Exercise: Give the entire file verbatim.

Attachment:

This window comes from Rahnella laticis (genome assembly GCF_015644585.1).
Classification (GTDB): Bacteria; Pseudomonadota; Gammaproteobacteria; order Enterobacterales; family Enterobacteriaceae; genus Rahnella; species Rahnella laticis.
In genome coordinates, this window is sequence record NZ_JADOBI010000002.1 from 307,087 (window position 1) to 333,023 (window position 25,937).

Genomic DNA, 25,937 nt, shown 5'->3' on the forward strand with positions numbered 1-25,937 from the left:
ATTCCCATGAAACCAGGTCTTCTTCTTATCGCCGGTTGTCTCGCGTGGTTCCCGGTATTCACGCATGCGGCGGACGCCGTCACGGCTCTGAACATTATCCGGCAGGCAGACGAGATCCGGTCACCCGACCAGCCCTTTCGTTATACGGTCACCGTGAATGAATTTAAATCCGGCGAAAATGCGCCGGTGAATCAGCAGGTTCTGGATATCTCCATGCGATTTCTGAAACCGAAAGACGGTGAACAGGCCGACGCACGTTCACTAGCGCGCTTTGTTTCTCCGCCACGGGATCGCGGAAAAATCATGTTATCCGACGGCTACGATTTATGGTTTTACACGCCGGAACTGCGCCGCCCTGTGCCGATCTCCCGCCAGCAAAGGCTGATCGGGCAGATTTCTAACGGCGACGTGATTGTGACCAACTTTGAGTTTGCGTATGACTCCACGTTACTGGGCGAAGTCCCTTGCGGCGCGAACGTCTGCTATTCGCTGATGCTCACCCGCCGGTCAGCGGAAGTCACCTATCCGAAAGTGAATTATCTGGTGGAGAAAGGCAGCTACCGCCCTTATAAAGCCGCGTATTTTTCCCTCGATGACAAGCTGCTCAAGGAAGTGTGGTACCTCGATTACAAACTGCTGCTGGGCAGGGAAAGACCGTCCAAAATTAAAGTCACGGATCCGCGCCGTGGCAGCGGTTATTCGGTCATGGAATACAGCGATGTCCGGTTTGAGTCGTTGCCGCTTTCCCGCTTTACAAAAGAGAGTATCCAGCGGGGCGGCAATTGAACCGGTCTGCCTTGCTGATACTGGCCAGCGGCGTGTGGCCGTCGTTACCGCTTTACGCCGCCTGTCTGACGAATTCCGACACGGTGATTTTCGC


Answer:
This window comes from Rahnella laticis (genome assembly GCF_015644585.1).
Classification (GTDB): Bacteria; Pseudomonadota; Gammaproteobacteria; order Enterobacterales; family Enterobacteriaceae; genus Rahnella; species Rahnella laticis.
In genome coordinates, this window is sequence record NZ_JADOBI010000002.1 from 307,087 (window position 1) to 333,023 (window position 25,937).

Genomic DNA, 25,937 nt, shown 5'->3' on the forward strand with positions numbered 1-25,937 from the left:
ATTCCCATGAAACCAGGTCTTCTTCTTATCGCCGGTTGTCTCGCGTGGTTCCCGGTATTCACGCATGCGGCGGACGCCGTCACGGCTCTGAACATTATCCGGCAGGCAGACGAGATCCGGTCACCCGACCAGCCCTTTCGTTATACGGTCACCGTGAATGAATTTAAATCCGGCGAAAATGCGCCGGTGAATCAGCAGGTTCTGGATATCTCCATGCGATTTCTGAAACCGAAAGACGGTGAACAGGCCGACGCACGTTCACTAGCGCGCTTTGTTTCTCCGCCACGGGATCGCGGAAAAATCATGTTATCCGACGGCTACGATTTATGGTTTTACACGCCGGAACTGCGCCGCCCTGTGCCGATCTCCCGCCAGCAAAGGCTGATCGGGCAGATTTCTAACGGCGACGTGATTGTGACCAACTTTGAGTTTGCGTATGACTCCACGTTACTGGGCGAAGTCCCTTGCGGCGCGAACGTCTGCTATTCGCTGATGCTCACCCGCCGGTCAGCGGAAGTCACCTATCCGAAAGTGAATTATCTGGTGGAGAAAGGCAGCTACCGCCCTTATAAAGCCGCGTATTTTTCCCTCGATGACAAGCTGCTCAAGGAAGTGTGGTACCTCGATTACAAACTGCTGCTGGGCAGGGAAAGACCGTCCAAAATTAAAGTCACGGATCCGCGCCGTGGCAGCGGTTATTCGGTCATGGAATACAGCGATGTCCGGTTTGAGTCGTTGCCGCTTTCCCGCTTTACAAAAGAGAGTATCCAGCGGGGCGGCAATTGAACCGGTCTGCCTTGCTGATACTGGCCAGCGGCGTGTGGCCGTCGTTACCGCTTTACGCCGCCTGTCTGACGAATTCCGACACGGTGATTTTCGC